The Medical Examiners report states that the cause of death was sepsis, due to multi organ failure, secondary to massive thermal burns and inhalation injury.


Recommendation #1: Employers and building owners should have sprinkler systems installed and fire extinguishers on site.

Discussion: A sprinkler system or fire extinguishers could have prevented this incident from happening.

Recommendation #2: Employers should conduct an initial jobsite survey to make sure the work site is a safe place for all employees and subcontractors.

Discussion: A comprehensive jobsite survey should be conducted by the employer or building owner prior to the start of any work to identify all potential hazards that may confront the workers performing a task at that given site. This type of survey is particularly necessary when working with electrical systems which have had a known history of malfunction.

Recommendation #3: Develop, implement, and enforce a written safety policy and procedures designed to help workers recognize, understand, and control hazards.

Discussion: Under Title 8 of the California Code of Regulations (CCRs) section 3203 (a) it is required that all companies have a written Illness & Injury Prevention Plan. As also stated under OSHA Standard 29 of the Code of Federal Regulations (CFR) section 1926.21 (b) (2): “The employer shall instruct each employee in the recognition and avoidance of unsafe conditions and the regulations applicable to his/her work environment to control or eliminate any hazards or other exposure to illness or injury.” Companies should evaluate the tasks performed by workers, identify potential hazards, develop and implement a safety program addressing these hazards, and provide worker training in safe work procedures. In this particular incident the written procedures which would have been applicable could have focused on lockout/tagout for electrical systems.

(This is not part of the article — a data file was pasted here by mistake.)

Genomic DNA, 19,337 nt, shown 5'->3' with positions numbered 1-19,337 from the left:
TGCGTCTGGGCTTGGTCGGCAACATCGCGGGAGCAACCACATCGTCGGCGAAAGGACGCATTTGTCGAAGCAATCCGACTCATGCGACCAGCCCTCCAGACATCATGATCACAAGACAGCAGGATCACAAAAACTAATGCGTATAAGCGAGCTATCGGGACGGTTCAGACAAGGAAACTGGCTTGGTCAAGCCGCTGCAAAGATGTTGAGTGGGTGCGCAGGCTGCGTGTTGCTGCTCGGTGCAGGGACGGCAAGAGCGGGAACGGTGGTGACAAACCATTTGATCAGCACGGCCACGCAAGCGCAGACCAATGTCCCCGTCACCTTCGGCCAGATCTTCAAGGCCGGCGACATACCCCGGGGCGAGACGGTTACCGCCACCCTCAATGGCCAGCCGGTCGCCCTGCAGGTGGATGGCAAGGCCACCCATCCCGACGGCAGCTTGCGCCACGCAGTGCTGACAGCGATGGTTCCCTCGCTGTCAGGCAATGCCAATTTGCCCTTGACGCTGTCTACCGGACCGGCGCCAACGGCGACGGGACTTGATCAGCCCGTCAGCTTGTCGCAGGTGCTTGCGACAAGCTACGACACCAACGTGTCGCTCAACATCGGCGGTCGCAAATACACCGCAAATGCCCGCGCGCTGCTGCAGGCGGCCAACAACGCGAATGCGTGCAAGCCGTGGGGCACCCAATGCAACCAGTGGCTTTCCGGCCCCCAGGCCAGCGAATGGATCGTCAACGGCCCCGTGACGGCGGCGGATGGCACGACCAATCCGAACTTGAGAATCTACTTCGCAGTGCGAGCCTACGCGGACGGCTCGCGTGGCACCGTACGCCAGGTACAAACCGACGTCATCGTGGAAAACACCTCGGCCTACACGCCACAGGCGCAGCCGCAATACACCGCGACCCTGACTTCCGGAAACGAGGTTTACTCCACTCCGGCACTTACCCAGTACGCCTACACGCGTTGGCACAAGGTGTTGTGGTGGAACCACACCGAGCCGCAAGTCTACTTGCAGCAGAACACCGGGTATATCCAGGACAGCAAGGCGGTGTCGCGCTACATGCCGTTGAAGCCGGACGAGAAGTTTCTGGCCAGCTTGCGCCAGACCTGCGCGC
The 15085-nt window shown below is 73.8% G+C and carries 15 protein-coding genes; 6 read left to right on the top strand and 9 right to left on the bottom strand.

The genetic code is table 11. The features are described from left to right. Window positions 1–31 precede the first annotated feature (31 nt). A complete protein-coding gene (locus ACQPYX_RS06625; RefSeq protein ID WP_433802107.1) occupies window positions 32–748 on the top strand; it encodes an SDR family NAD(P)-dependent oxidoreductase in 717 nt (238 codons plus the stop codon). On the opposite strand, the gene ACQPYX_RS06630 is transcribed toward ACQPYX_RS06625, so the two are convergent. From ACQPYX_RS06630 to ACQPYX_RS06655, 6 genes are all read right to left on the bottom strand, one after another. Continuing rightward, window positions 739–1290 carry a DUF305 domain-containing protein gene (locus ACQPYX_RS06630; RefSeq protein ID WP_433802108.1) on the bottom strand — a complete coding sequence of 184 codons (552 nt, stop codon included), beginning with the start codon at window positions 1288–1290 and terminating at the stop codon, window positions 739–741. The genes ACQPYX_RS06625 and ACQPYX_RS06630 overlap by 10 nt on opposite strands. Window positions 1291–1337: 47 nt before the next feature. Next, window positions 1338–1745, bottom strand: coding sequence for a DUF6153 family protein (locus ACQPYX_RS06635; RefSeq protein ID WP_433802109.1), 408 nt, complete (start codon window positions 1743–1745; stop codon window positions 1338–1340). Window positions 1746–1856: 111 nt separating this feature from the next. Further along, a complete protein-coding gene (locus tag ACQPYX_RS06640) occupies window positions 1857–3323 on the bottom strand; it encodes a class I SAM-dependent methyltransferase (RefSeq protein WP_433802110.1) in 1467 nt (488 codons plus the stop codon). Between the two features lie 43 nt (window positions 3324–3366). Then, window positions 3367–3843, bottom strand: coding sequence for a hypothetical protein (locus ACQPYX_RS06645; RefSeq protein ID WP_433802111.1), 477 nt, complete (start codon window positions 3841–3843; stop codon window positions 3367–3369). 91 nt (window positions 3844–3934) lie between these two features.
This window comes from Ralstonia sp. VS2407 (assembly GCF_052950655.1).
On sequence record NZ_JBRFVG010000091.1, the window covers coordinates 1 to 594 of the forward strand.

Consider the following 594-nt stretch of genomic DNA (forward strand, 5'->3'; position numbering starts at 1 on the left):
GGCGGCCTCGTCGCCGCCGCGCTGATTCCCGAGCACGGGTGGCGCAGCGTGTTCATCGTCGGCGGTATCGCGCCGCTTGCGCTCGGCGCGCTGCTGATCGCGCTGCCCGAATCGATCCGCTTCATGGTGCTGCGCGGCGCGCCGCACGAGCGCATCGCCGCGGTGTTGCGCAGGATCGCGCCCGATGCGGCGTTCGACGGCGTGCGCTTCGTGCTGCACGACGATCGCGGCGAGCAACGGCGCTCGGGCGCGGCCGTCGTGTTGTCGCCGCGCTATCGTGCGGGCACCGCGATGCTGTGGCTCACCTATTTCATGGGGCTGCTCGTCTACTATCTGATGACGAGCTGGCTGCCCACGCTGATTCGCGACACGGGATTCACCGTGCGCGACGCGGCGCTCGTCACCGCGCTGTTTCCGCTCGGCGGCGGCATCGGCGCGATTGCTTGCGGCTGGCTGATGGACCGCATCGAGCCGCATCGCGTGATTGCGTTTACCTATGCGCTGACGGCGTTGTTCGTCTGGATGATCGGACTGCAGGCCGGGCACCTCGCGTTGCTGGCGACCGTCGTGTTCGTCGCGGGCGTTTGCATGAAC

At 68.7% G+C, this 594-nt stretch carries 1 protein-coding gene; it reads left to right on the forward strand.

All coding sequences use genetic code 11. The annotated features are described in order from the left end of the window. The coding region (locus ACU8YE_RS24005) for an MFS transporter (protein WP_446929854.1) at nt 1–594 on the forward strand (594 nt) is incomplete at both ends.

Recommendation #4: Install lockout/tagout procedures for all electrical panels so that the power can be turned off and locked whenever there is an electrical problem.

Discussion: Under Title 8 of the CCRs section 3314 (f) (2), the employer must develop energy control procedures for shutting down, isolating, blocking and securing machines or equipment to control hazardous energy. Development of procedural steps for the placement, removal and transfer of lockout devices or tagout devices and the other energy control devices should be implemented by employers. This incident could have been prevented if lockout procedures had been used after the initial incident earlier that morning.

Recommendation #5: Employees should be trained in CPR and First Aid. This training could make the difference between an injured employee living and dying. There should also be an emergency response procedure developed by all companies in case of an emergency.

Discussion: Under Title 8 of the CCRs section 3400 (b) employers should have employees trained in First Aid and CPR by an organization such as the American Red Cross. In this incident the two employees who arrived first at the scene could have administered basic first aid to the victim.

To contact California State FACE program personnel regarding State-based FACE reports, please use information listed on the Contact Sheet on the NIOSH FACE website. Please contact In-house FACE program personnel regarding In-house FACE reports and to gain assistance when State-FACE program personnel cannot be reached.